The MIT team developed a modified siphon that could be attached to any type of gas canister, allowing them to incorporate carbon monoxide into their foam. To make the foams, they used food additives like alginate, methylcellulose, and maltodextrin. Xanthan gum has also been added to stabilize the foams. By varying the amount of xantham gum, the researchers were able to control how long it would take for the gas to be released once the foams were administered.

After showing that they could control the timing of gas release in the body, the researchers decided to test the foams for a few different uses. First, they studied two types of topical applications, analogous to applying a cream to soothe an itchy or inflamed area. In a study in mice, they found that administering the foam rectally reduced inflammation caused by colitis or radiation-induced proctitis (inflammation of the rectum that can be caused by radiation treatment for cervical or prostate cancer).

Current treatments for colitis and other inflammatory diseases like Crohn’s disease usually involve drugs that suppress the immune system, which can make patients more susceptible to infections. Treating these conditions with a foam that can be applied directly to inflamed tissue offers a potential alternative or complementary approach to these immunosuppressive treatments, the researchers say. While the foams were given rectally in this study, it might also be possible to give them orally, the researchers say.

“The foams are so easy to use, which will help translate to patient care,” Byrne says.

dose control

The researchers then set out to investigate potential systemic uses, where carbon monoxide could be delivered to distant organs such as the liver, due to its ability to diffuse from the gastrointestinal tract to other sites in the body. For this study, they used a mouse model of a paracetamol overdose that causes severe liver damage. They found that gas released into the lower gastrointestinal tract could reach the liver and greatly reduce the levels of inflammation and tissue damage seen there.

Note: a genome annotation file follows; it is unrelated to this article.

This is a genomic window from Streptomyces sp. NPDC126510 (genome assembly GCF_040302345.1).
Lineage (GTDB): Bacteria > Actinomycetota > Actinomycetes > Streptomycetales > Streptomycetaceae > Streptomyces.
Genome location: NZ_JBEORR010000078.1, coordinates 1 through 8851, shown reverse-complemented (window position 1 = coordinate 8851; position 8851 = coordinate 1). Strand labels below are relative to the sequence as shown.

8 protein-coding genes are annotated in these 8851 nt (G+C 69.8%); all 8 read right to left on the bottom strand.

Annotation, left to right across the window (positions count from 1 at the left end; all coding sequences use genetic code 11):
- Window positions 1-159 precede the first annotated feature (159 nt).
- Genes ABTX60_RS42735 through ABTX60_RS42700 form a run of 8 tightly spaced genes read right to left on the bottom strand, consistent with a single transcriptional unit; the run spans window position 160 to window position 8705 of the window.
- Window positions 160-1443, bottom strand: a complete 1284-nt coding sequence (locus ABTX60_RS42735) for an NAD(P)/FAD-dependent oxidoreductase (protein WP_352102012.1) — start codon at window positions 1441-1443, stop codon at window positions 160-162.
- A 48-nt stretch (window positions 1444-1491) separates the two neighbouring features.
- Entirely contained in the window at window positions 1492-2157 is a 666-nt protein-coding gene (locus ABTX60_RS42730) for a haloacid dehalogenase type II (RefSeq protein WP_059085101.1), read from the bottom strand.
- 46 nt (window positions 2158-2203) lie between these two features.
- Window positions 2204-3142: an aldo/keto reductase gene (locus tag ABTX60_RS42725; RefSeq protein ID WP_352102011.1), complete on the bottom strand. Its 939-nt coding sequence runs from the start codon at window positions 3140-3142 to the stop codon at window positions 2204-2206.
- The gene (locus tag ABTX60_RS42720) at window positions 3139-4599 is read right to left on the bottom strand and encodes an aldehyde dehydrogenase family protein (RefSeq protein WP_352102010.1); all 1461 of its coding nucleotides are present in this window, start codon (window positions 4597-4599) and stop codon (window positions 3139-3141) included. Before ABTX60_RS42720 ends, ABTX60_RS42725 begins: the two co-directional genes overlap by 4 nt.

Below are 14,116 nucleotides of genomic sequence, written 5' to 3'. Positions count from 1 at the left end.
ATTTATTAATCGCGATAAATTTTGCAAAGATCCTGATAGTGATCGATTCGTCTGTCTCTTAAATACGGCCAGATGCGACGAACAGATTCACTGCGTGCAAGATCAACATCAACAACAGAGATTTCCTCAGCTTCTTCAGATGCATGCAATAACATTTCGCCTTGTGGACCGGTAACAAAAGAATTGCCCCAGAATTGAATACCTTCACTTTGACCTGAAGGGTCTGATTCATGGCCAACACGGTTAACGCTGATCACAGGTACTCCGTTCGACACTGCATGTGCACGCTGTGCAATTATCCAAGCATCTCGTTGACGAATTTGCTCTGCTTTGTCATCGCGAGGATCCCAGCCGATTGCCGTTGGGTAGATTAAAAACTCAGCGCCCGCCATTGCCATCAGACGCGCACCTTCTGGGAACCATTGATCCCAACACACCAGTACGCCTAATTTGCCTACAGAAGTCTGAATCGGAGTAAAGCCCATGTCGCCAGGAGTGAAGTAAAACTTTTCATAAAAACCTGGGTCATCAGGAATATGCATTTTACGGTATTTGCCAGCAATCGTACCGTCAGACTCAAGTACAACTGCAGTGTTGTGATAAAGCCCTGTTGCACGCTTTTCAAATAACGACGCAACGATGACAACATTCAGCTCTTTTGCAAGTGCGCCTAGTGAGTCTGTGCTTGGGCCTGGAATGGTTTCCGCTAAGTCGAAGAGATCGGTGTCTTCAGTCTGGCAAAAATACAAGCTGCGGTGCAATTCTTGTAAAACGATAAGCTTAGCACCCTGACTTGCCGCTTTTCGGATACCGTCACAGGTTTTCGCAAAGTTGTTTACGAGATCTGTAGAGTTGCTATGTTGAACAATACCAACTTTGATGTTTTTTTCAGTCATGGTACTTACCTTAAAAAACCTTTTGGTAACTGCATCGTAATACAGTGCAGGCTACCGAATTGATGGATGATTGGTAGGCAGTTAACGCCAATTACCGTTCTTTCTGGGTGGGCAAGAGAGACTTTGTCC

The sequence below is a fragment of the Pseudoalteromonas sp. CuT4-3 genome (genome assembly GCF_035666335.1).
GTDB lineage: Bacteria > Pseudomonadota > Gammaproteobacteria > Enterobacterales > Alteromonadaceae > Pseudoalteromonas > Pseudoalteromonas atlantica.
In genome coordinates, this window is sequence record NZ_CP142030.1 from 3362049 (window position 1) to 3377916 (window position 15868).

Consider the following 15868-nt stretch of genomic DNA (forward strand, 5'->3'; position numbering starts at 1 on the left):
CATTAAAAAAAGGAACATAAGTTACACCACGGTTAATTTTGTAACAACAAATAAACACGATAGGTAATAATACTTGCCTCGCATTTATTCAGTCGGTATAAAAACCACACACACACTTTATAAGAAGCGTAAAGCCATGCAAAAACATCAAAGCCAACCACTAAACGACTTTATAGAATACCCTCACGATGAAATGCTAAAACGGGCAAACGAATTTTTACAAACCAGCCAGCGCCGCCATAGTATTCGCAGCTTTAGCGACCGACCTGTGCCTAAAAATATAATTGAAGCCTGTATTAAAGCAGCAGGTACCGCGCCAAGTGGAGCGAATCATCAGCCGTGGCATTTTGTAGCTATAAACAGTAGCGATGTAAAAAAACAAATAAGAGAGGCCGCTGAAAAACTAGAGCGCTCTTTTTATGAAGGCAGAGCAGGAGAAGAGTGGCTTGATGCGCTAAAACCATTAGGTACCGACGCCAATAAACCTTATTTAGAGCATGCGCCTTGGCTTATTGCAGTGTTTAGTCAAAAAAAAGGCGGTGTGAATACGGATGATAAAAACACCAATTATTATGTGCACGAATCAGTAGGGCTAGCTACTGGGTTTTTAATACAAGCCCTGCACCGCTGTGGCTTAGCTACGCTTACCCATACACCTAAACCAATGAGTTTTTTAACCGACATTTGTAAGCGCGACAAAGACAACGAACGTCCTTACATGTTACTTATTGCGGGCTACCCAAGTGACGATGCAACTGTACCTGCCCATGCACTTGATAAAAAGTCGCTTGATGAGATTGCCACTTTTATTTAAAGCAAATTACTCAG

In these experiments, the researchers found no adverse effects after carbon monoxide administration. Previous human studies have shown that small amounts of carbon monoxide can be safely inhaled. A healthy person has a carbon monoxide concentration of about 1 percent in the bloodstream, and human volunteer studies have shown that levels of up to 14 percent can be tolerated without side effects.

“We think that with the foam used in this study, we’re not even close to reaching the levels that would worry us,” says Otterbein. “What we learned from the inhalant gas trials paved the way to saying it’s safe as long as you know and can control how much you’re giving, much like any drug. That’s another nice aspect of this approach – we can control the exact dose.”

In this study, the researchers also made gels containing carbon monoxide, as well as gas-filled solids, using techniques similar to those used to make pop rocks, the hard candies containing pressurized bubbles of carbon dioxide. They plan to test these in further studies and develop the foams for possible testing on human patients.

The research was funded in part by a Young Investigator Award from the Prostate Cancer Foundation, a US Department of Defense Early Investigator Award for prostate cancer, a Hope Funds for Cancer Research grant, the National Football League Players Association, the US Department of Defense, and MIT’s Mechanical Engineering Division .

Comments are closed.